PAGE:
“If you’re going to make a building complicated, this is it.” That’s how Derek Foster, contracts manager at U.K. construction company Morgan Sindall, summarizes the Essex Business School, a three-story timber-framed building designed by the London office of BDP under the direction of former chairman Tony McGuirk. The 59,200-square-foot, 590-foot-long academic building curves both in plan and in section and molds into a hillside with a 30-foot drop located at the edge of the University of Essex's campus in Colchester, England.
Realizing the structure was challenging both “geometrically and logistically,” Foster says. “There wasn’t a right angle in the place.” Its crescent shape and distinctive “roundels”—circular lecture halls clad with traditional lime render that pop out of the building mass—emerged from a rigorous site analysis that examined solar exposure and wind patterns, among other things.
The largest roundel, 60 feet in diameter, houses the main lecture theater and is topped by a geodesic timber roof. A lattice of angled glulam beams, each 8.7 inches wide and ranging in depth from 25.2 inches to 26.7 inches, connect in diamond formation via steel knife plates welded to custom hollow steel tubes. As the lattice ascends to the dome’s apex “almost like a crown,” as McGuirk describes it, it meets a 118-inch-diameter steel ring beam, within which a central steel node with welded knife plates connects the six topmost beams, each with a depth of 15.7 inches, in a radial array.
The geodesic structure was erected from the ground up, with temporary centering used for each ring until the “key,” or central node of the dome, was securely in place. “It was very much like building an arch,” Foster says. The roof was finished with 3-inch-thick cross-laminated timber decking, a waterproofing membrane, insulation, and living roof media.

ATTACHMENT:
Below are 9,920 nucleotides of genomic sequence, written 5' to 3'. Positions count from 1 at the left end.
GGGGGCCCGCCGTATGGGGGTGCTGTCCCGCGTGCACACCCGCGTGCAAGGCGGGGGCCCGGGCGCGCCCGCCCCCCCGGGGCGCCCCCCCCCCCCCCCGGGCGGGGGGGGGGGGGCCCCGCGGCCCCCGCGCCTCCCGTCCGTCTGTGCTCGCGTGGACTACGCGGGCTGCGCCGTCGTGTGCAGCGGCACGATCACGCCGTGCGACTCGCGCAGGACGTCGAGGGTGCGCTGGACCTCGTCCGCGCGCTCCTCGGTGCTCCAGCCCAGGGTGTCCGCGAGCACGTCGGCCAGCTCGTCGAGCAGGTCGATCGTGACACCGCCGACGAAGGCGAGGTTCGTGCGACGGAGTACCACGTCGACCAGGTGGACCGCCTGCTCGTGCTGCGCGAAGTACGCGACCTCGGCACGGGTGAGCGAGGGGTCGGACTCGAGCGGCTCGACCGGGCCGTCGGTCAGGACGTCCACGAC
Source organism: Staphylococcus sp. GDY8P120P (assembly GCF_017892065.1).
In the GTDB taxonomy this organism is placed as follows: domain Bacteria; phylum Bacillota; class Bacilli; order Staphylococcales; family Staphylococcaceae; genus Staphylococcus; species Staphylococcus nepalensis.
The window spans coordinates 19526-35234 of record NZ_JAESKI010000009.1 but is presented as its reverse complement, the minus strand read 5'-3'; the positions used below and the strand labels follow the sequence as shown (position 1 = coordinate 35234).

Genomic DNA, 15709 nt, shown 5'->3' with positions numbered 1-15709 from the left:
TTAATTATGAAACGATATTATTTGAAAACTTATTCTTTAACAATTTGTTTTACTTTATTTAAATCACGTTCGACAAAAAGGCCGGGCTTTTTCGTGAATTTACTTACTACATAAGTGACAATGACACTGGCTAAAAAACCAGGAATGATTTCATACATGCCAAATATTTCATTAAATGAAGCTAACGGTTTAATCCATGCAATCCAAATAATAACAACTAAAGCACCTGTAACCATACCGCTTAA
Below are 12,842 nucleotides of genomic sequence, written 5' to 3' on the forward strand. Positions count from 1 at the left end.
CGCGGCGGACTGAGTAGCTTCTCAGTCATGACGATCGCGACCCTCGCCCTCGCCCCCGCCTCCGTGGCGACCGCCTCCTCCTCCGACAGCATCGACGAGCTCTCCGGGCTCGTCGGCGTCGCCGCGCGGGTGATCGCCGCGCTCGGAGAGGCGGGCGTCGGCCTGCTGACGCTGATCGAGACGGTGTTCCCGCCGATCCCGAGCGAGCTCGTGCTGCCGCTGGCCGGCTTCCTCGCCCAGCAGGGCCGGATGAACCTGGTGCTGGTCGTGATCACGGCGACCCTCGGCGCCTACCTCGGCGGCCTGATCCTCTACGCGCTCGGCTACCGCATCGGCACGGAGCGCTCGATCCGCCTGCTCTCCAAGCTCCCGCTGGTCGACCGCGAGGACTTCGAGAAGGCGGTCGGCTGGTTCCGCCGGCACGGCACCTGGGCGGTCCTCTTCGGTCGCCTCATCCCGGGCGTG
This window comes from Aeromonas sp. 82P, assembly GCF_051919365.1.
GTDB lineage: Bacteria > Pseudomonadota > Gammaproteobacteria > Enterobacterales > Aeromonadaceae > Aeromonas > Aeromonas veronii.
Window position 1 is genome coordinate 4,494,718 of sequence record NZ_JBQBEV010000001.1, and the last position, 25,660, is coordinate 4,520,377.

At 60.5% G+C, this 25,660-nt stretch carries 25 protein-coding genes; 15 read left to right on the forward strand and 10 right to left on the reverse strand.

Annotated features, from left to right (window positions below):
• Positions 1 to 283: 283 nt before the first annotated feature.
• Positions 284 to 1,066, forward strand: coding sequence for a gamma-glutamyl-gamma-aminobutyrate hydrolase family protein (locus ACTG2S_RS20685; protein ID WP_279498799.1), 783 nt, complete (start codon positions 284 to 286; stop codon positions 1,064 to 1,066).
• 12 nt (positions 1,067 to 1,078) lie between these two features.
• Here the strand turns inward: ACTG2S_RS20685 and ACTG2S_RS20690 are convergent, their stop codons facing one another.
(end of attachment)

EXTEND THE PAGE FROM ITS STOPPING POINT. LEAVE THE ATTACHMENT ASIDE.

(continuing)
At its base, the entire timber dome roof ties into an outer steel ring beam that sits on angled glulam columns arranged in “V” formations, like the web of a truss, and tie into steel plates anchored into a circular concrete foundation. McGuirk says the dogtooth pattern was not only logical but also helped to unify the “very characterful” architecture.
Such a “characterful” building presented innumerable construction challenges, beginning with the creation of construction drawings for the building’s hodgepodge geometries, done in 2D using Bentley Systems’ MicroStation. McGuirk credits its realization to the entire project team, including London-based structural engineer Engenuiti and Derby, England–based timber supplier and contractor B&K Structures.
At least seven types of wood appear in the school, including pine in the glulam structure and western red cedar and iroko for its exterior cladding, for a total of 45,000 cubic feet of timber. The glulam was manufactured by Rubner Holzbau at its facility in Austria, where it also grows its own timber. Given the project’s complexity and tolerance of just 1 millimeter for the glulam, Foster says it was “extraordinary how it all fit together.”
Additionally, every bolt hole in the glulam members had to be filled and sanded to match the wood. “There were thousands and thousands and thousands of plugs done, each of them by hand,” McGuirk says. “Modern construction tends to be fairly methodical, but this needed a lot of skill.”
McGuirk, who left BDP in 2014 to launch his own practice, says the academic building, completed in 2015, exceeded even his own expectations: “It’s almost like the building is a landscape as well as a building.”
Featuring prominent green roofs and an angled rooftop solar array, the timber-clad business school wraps around a 250-year-old English oak tree, which the architects kept despite the specimen looking somewhat worse for wear. (An arborist assured them it was healthy.) As a result, the building feels natural, which the architects intended. McGuirk recalls the school’s then-director, Michael Sherer, asking BDP at the project onset, “ ‘Does a sustainable building look any different from anything else?’ And I said, ‘Yes, I believe it should.’ ”